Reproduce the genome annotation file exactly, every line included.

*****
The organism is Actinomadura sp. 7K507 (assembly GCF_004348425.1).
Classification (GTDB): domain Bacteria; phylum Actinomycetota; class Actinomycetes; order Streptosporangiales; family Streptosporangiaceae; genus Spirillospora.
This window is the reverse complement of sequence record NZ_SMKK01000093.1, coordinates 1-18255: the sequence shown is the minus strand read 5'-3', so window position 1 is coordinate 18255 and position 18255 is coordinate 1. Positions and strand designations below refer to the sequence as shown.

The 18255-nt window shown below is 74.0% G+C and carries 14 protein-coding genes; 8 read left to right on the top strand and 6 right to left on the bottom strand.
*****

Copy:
The organism is Actinomadura sp. 7K507 (assembly GCF_004348425.1).
Classification (GTDB): domain Bacteria; phylum Actinomycetota; class Actinomycetes; order Streptosporangiales; family Streptosporangiaceae; genus Spirillospora.
This window is the reverse complement of sequence record NZ_SMKK01000093.1, coordinates 1-18255: the sequence shown is the minus strand read 5'-3', so window position 1 is coordinate 18255 and position 18255 is coordinate 1. Positions and strand designations below refer to the sequence as shown.

The 18255-nt window shown below is 74.0% G+C and carries 14 protein-coding genes; 8 read left to right on the top strand and 6 right to left on the bottom strand.